Press Release Engagement: When Your Reader Takes ‘The Next Step’
By Sarah Skerik, Vice President-Social Media, PR Newswire
A few weeks ago, we added the Instant Access button to our popular ReleaseWatch reports, providing immediate access to the comprehensive Visibility Reports press release measurement reports PR Newswire provides with each message we distribute. At the same time, we also started sending a “Five Day Reporting Snapshot” via email, to make it easier for everyone to see the results their releases are generating.
(Related reading: New Press Release Measurement Reporting Features!)
Press release engagement, defined
In addition to simply telling you how many times your press release was read (which we call “views,” we also summarize the number of times your readers took a “next step.” We call those actions “engagement.”
Simply put, when someone reading your press release on PR Newswire.com takes another action with the release, we consider that to be engagement. So what are these other actions readers can take when reading a release on PR Newswire.com?
- Clicking through on an embedded anchor text link within the press release
- Clicking on a URL within the press release
- Sharing the press release on social networks such as Facebook, Twitter, Pinterest, LinkedIn and Google+ using any of the sharing buttons we embed on each release page
- Printing or e-mailing the press release
- Bookmarking the story on sites like StumbleUpon, Digg and Delicious, using the buttons embedded on the release page
- Embedding the press release in a blog post or other web page, using the Embed button on the release page
Engagement actions are important, which is why we call them out separately within the press release reports we provide. When one of your readers takes one of these next steps, they get closer to the ultimate objective of your press release, whether that is selling a product, generating support for a cause, encouraging downloads of a white paper or driving traffic to a web site.
The Engagement Index
On the Five Day Snapshot, you’ll also see a reference to the “Engagement Index.” This index is designed to give you an idea of how your messages are performing when compared to press releases issued by other organizations within the same industry category. While these categories are fairly broad – the “retail” category will group giant retailers and small mom & pop stores together – they do a good job of giving you some feedback on how your messages are faring within your sector.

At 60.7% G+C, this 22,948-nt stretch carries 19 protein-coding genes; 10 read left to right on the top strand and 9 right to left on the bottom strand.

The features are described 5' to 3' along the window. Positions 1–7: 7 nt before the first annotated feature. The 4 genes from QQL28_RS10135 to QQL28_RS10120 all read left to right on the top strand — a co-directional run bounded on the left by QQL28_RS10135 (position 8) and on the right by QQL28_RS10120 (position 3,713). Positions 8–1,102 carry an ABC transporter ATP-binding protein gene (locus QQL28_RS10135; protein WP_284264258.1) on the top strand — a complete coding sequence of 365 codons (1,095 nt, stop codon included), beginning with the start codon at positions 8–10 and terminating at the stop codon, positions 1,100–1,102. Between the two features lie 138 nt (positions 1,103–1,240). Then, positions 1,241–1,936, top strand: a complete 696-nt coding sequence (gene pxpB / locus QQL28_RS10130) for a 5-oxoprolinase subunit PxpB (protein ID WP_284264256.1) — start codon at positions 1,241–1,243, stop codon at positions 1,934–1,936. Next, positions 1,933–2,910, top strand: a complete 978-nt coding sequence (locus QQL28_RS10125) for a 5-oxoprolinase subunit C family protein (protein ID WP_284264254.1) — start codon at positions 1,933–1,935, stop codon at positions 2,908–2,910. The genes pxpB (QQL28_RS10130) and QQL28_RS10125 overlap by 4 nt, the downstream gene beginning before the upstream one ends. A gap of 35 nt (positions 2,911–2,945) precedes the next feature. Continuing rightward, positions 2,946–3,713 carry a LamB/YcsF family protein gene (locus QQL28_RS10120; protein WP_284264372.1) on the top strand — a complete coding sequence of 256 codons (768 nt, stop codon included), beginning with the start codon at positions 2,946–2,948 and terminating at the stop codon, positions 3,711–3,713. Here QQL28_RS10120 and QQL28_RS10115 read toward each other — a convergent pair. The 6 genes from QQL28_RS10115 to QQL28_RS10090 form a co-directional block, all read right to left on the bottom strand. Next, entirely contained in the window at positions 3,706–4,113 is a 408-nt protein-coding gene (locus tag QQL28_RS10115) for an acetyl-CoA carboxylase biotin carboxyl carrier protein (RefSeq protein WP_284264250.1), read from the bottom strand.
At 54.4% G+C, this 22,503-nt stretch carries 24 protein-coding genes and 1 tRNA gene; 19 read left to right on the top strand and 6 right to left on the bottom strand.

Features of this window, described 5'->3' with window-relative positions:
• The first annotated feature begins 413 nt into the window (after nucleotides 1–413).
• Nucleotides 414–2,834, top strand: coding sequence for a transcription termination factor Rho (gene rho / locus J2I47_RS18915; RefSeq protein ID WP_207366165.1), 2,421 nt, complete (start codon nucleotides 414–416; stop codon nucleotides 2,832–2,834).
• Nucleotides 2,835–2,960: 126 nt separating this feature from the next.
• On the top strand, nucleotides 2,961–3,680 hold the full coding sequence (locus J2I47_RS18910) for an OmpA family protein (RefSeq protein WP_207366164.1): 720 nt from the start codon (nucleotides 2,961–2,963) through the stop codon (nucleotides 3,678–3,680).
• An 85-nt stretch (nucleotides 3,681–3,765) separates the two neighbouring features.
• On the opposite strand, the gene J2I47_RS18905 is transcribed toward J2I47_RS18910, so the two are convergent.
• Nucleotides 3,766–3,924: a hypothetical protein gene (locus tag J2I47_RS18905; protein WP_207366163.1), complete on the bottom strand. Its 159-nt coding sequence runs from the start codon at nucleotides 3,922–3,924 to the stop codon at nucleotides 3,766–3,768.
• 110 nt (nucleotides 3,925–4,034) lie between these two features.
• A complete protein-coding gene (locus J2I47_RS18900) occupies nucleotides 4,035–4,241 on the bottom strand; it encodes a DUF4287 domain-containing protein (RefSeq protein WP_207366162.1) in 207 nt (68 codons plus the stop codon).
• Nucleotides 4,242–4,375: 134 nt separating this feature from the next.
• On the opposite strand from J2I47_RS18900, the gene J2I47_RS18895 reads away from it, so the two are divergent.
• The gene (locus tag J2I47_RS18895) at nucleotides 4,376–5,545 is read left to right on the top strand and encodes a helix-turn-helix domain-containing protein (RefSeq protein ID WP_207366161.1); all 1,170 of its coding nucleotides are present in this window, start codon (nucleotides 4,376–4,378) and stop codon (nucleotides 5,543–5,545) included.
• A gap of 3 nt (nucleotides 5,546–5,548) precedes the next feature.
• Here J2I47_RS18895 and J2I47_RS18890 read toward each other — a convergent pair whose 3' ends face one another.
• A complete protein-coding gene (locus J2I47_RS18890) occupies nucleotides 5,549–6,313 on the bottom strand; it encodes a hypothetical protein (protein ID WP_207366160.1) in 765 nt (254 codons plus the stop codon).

Index scores range between 0 and 100, and 50 is an average score. Scores above 50 are highlighted in green on the reports, and scores below 50 are colored yellow.
An important sample of audience reaction & message effectiveness
While the reports just capture the activity your releases generated on one web site (PR Newswire’s), the information is nonetheless informative, and provides a solid indicator of how audiences responded to your messages.
The index scores are especially useful when you log into the Online Member Center, and access your entire Visibility Reports dashboard, which aggregates all of your press release reports in one place. (The Instant Access link only provides access to the report for a single release – to access all of you .) When you’re in the dashboard, you can see clearly which releases generated higher engagement scores. Why is doing this important? Simple. Comparing the engagement results of different releases will help you develop an understanding of what sort of content your audience prefers – and what content is most effective. Taking the analysis a step further and looking at the activities the releases generated can give you more insight into how your audience is using the press releases you issue.
We think engagement is important to think about, because ultimately, engagement describes whether you captured your audience’s attention, and inspired them to act. It’s a far more involved measure than many, but we think it’s one of the most important, because it helps you understand whether or not a message was effective in inspiring action, not just acquiring eyeballs
Published: November 6, 2012 By: